The Theory of the Bucket and the Dipper
Each one of us has an invisible bucket.
It is constantly emptied or filled, depending on what others say or do to us.
When our bucket is full, we feel great.
When it is empty, we feel awful.
Each of us has an invisible dipper.
When we use that dipper to fill other people’s buckets ~
by saying or doing things to increase their positive emotions ~ we also fill our own bucket.
But when we use that dipper to dip from others’ buckets ~ by doing or saying things that decrease their positive emotions ~ we diminish ourselves.
Like the cup that runneth over, a full bucket gives us a positive out-look and renewed energy. Every drop in that bucket makes is stronger and more optimistic.
But an empty bucket poisons our outlook, saps our energy, and undermines our will. That’s why every time someone dips from our bucket, it hurts us.
So we face a choice every moment of every day: We can fill one another’s buckets, or we can dip from them.
It’s an important choice ~ one that profoundly influences our relationships, productivity, health, and happiness.
What’s Going on Outside: ugh, March is whipping my ass and we’re only five days in. I’m sick of dirty snow, icy sidewalks and boots.
How I’m Battling the March Blues: With blue, white and pink hyacinths sprinkled around the house. It may be grey outside, but the fragrance from my hyacinths reminds me that spring is on the way.
TV Shows I’m Digging: I will always be loyal to my Housewives of Bev Hills, but have lately turned on The Americans and Blacklist. Both have too much blood, but are good dramas that entertain the Mister and me on a Wed night.
What’s for dinner: Southwest Meatballs – one pot meal!
What I’m celebrating: Day 19 without any Diet Pepsi! People, this is huge for me. HUGE! It was time.
How I’ll End my Day: With a hot bath and my favorite L’Occitane Shea Ultra Rich Foaming Bath.
Did you read this wonderful article in the NYTimes? The author of “Bringing Up Bébé: One American Mother Discovers the Wisdom of French Parenting” had some really astute and wise observations about her 5th decade of life.
Some of my favorites:
There are no grown-ups. Everyone is winging it, some just do it more confidently.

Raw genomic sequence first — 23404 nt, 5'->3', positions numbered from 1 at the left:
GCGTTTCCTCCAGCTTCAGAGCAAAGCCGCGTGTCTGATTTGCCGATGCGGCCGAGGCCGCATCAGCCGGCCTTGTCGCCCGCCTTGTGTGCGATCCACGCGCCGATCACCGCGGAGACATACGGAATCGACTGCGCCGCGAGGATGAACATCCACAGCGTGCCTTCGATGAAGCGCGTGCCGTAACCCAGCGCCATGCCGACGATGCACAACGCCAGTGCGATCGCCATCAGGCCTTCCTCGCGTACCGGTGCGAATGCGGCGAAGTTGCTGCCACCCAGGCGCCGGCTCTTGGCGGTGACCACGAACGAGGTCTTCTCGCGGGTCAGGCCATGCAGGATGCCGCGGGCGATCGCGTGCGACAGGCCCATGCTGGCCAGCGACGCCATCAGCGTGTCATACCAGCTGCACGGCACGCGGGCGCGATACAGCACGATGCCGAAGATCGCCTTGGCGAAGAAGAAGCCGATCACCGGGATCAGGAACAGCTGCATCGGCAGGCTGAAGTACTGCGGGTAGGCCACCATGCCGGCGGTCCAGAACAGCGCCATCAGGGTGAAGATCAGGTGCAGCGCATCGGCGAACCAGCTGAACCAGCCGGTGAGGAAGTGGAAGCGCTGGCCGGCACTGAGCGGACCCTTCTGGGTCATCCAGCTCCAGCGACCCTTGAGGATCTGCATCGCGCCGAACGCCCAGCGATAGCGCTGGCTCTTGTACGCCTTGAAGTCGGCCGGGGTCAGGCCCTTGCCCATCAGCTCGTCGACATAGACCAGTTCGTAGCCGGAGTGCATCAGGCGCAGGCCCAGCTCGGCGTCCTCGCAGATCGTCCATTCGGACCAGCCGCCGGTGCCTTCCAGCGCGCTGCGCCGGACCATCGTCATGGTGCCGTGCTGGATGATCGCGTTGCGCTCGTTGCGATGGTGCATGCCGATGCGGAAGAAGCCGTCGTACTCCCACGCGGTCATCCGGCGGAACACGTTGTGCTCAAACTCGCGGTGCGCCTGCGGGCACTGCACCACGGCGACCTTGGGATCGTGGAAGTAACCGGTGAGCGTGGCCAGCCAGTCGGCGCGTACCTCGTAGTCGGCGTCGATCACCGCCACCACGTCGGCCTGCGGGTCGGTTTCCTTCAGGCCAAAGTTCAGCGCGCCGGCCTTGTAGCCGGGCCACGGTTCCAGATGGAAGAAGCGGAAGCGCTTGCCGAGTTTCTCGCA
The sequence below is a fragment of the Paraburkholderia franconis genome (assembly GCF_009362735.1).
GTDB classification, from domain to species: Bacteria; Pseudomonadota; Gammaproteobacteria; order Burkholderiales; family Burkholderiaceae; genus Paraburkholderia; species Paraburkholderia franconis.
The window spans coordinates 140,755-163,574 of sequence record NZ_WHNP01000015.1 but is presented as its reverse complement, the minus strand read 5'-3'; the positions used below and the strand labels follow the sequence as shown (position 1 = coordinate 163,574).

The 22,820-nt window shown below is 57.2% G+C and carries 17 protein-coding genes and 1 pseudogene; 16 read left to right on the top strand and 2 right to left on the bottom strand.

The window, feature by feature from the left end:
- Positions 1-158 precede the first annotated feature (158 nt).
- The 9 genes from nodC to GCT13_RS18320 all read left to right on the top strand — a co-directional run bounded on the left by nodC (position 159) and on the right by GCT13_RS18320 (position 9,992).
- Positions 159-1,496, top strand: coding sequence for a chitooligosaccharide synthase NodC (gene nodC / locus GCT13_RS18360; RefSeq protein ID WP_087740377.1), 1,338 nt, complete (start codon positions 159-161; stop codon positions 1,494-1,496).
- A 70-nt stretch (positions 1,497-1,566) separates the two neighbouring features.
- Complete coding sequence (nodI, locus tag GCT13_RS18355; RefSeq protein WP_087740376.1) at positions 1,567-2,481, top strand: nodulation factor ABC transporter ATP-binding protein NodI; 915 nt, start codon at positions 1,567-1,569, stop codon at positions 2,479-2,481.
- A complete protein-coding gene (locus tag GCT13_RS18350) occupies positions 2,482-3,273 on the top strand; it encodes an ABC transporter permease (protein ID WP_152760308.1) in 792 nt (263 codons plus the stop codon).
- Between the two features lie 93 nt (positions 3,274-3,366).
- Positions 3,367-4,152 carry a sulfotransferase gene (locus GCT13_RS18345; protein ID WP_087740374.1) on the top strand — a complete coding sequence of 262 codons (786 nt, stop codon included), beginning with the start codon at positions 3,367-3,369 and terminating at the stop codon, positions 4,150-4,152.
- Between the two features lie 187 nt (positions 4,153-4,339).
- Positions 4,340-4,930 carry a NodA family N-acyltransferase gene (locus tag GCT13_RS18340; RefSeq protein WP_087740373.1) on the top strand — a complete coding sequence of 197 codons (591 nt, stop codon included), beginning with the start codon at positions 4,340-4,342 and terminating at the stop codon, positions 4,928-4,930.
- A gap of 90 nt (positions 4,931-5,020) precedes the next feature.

There are no soul mates. In fact, “soul mate” isn’t a pre-existing condition. It’s an earned title.
People’s youthful quirks can harden into adult pathologies.
By your 40s, you don’t want to be with the cool people; you want to be with your people.
And one of my favorite words of wisdom come from the comments section:
Life is not about finding the best. It is about making the best out of what you’ve got.
I prepared for my 40th birthday the way some people prepared for their weddings. I wanted to start this new decade feeling on top of the world — so I upped the exercising ante and finally fit into the too-tight-jeans, took inventory on my commitments and reduced a few, and really focused on what I had and not what I was missing. It worked — I felt confident and great about myself for the months before and after my 40th.
What happened afterwards is what surprised me. I gained some of the weight back, became over-scheduled once again, and started questioning some decisions….however, I didn’t lose that confidence. I had attributed my new-found confidence to all the of self-improvement on the outside, but it hit me that the confidence really came 40 years of life experiences and the self-improvement on the inside.
With that, I add my own lessons learned about being 41 and a half:
We finally are able to stop hiding who we really are. 40 year old introverts sigh a big relief.
As we witness our parents struggling with balance, memory loss and other signs of aging, we do everything possible to keep our minds and bodies young and fit to better prepare for the inevitable.
We finally learn that life satisfaction is not indicated by a number on the scale.
We can honestly answer the question “what do you want for your birthday?” with “I have everything I need”.